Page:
What is a Family Office?13 Mar 2018
There has been quite a buzz over recent years about the growth of family offices in Europe. This has been seen by many as a time-lagged repeat of the US phenomenon, which occurred towards the end of the last century. Such an assumption would not seem unreasonable and would appear to have its precedents; the growth in US private equity funds was mirrored by a similar growth in Europe some years later.
However we believe that this theory contains an important central assumption that the growth of family offices in Europe is the growth of an “industry”, implying that there are great similarities between the family offices that have been born or have grown. In our experience the reverse is true; there is a massive range of diversity regarding what those organisations which call themselves “family offices” actually do.
Here we examine the different kinds of Family Office, in approximate order of ascending complexity. (Please note, these categories are not mutually exclusive and Family Offices can bear the hallmarks of some or many of these categories).
Types of Family Office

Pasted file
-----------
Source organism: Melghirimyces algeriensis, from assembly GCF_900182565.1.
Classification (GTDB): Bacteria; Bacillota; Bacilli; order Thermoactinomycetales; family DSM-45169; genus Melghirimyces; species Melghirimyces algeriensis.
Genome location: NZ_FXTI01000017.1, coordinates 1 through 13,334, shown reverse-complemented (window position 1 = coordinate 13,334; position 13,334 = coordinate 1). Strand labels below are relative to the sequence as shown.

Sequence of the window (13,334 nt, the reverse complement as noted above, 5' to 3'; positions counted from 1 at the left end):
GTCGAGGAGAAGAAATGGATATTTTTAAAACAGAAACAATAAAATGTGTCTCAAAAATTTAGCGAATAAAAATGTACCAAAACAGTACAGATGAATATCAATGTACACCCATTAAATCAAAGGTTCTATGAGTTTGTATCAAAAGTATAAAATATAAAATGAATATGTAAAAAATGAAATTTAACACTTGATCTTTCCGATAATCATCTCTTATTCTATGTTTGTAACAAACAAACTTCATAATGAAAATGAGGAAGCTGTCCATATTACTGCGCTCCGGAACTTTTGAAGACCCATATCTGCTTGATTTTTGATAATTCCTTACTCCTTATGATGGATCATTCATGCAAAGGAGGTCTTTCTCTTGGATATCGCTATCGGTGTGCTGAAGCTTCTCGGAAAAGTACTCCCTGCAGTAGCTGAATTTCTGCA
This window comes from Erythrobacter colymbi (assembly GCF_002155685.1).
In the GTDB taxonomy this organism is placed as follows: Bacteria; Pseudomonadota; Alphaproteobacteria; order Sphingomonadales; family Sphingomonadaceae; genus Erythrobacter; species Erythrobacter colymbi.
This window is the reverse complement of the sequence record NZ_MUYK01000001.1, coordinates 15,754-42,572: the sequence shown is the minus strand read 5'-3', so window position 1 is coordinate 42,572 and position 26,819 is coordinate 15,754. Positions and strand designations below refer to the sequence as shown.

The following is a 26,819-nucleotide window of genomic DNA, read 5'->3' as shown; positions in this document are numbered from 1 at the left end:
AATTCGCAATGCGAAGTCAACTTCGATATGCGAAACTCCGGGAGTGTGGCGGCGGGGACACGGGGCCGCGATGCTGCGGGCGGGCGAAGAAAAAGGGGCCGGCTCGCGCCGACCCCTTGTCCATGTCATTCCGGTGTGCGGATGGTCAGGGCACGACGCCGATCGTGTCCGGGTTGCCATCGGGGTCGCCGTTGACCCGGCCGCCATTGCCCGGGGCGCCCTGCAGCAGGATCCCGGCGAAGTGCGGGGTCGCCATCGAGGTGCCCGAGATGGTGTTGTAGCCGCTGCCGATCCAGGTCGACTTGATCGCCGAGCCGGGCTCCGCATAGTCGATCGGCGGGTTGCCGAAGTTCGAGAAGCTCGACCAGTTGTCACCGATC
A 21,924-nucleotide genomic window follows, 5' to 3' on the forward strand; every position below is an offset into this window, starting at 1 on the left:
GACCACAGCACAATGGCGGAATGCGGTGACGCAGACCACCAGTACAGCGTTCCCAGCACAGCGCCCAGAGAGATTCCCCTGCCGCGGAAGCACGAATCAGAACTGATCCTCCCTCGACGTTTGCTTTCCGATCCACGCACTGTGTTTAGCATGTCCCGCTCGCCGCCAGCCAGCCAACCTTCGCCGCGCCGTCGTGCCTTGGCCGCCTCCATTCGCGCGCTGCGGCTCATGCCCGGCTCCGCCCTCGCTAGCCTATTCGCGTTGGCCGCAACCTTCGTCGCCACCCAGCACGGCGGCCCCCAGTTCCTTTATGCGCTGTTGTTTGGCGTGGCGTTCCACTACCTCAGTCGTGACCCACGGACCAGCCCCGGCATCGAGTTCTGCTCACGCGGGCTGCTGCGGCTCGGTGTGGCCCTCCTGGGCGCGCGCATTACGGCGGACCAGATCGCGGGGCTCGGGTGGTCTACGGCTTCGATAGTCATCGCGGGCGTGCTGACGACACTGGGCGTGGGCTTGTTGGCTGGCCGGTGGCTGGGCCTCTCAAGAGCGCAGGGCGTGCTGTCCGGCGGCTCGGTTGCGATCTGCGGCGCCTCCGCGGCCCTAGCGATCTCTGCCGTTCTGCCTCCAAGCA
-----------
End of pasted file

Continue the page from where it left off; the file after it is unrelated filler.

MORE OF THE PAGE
The Personal Assistant
Sometimes the family office can be essentially a PA service. The family needs someone to help them with their daily needs (which can be anything from drafting letters to arranging flights and accommodation to walking the dog) and the Personal Assistant is at their beck and call. In this instance the family office is essentially a convenience.
The Concierge/Lifestyle Manager
When these needs become more complex the emphasis shifts and the family needs a more proactive service than a Personal Assistant. A Concierge or Lifestyle Manager can monitor and deal with more complex issues such as household staff management, placing insurance across the family assets, liaising with charities that the family support, and sometimes simply being a listening ear for family members. The type of person who manages this sort of office usually has deep experience in a professional services firm or a concierge firm.
The Financial Office